4. David Cameron, who called a second referendum on EU membership in a bid to silence the UKIP threat to Tory heartland seats; worded it sloppily, as a vague unicorn aspiration not a concrete policy choice; and made no effort to extend the franchise to a million Britons abroad, excluding me and two of my children.

5. Putin’s FSB and its useful idiots who manipulated the referendum by exploiting social media for propaganda.

6. The British electorate, by falling for the con, three times.

7. Theresa May, for invoking Article 50 and triggering a withdrawal countdown without a negotiating strategy.

8. The DUP (hardline Ulster Protestant Unionists) for supporting May’s Article 50 invocation. You can’t blame them for not foreseeing the exact course the complex Irish border issue would take, but you can blame them for not realising that withdrawal inevitably sets up a clash with the Good Friday Agreement and creates grave risks to the Union – the main reason they are in Westminster.

9. Sinn Fein, for not taking up the seats in Westminster they regularly win, because they won’t take the oath of loyalty required of all new MPs; so the DUP’s folly went unchallenged.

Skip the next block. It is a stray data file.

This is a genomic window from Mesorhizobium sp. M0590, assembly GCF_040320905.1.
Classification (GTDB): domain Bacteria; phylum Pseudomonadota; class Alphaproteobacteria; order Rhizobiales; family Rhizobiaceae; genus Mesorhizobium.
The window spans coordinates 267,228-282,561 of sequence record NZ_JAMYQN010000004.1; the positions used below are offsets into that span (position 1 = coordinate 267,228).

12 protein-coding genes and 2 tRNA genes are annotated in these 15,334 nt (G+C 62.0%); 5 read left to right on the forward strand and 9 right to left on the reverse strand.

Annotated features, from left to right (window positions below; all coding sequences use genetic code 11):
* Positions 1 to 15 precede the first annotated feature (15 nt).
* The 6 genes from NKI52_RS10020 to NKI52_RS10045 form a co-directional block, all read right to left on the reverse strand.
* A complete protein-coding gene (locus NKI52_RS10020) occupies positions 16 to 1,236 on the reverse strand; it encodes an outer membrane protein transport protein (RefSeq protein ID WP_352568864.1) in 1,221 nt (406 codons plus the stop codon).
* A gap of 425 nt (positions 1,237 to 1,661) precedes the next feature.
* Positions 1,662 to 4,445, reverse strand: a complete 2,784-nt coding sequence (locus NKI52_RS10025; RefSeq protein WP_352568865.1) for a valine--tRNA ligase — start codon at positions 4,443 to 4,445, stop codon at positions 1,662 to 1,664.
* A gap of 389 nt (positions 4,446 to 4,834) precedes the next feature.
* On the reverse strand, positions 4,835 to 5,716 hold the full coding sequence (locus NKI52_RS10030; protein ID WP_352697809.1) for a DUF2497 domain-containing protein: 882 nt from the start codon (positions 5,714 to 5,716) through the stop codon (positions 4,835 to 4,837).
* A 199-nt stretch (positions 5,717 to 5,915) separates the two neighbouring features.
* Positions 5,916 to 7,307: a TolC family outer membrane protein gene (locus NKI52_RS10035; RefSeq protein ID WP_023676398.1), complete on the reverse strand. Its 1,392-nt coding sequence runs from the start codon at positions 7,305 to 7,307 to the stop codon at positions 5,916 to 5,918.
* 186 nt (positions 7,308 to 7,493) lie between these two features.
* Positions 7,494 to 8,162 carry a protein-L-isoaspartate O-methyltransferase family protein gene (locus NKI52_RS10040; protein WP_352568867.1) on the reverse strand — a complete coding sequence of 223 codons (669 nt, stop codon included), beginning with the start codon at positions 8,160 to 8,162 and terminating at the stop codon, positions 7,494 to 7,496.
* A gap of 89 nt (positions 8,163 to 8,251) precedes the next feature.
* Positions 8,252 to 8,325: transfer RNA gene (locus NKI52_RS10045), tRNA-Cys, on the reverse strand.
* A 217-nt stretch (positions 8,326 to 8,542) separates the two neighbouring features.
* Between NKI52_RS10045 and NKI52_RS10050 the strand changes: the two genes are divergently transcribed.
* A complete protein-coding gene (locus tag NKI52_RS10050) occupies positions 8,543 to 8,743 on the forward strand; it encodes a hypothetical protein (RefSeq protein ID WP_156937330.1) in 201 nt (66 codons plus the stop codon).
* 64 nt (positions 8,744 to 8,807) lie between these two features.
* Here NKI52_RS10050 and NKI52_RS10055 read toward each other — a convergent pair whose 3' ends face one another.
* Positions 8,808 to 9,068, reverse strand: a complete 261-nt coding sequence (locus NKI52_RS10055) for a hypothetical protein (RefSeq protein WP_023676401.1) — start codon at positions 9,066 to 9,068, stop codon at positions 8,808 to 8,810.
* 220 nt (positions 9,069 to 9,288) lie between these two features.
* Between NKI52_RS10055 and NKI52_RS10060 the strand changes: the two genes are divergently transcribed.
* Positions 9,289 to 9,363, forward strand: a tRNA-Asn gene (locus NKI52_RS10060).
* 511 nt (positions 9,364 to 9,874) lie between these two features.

10. Remainer backbenchers in the Commons, both Tories and Labour, and their ultimately ineffective leaders (Grieve, Soubry, Kyle, Umunna, etc). They had a clear majority, and managed to score one tactical victory in the Benn anti-No-Deal bill, but never got their act well enough together to secure a second referendum. Both Tory and Labour rebels were wiped out in Thursday’s election. Consolation prizes for principle and effort, but in politics, as Yoda said, “there is no try”.

11. Jeremy Corbyn, whose personal hostility to the EU prevented Labour from ever taking the clear Remain stance that large majorities of its members, MPs and voters wanted, and for pursuing the impossible dream of an electoral mandate for a hard left agenda at the expense of an entirely winnable second referendum. Also for being a sanctimonious North London 1970s lefty pacifist vegetarian stereotype and sucker for anti-semitic conspiracy theories.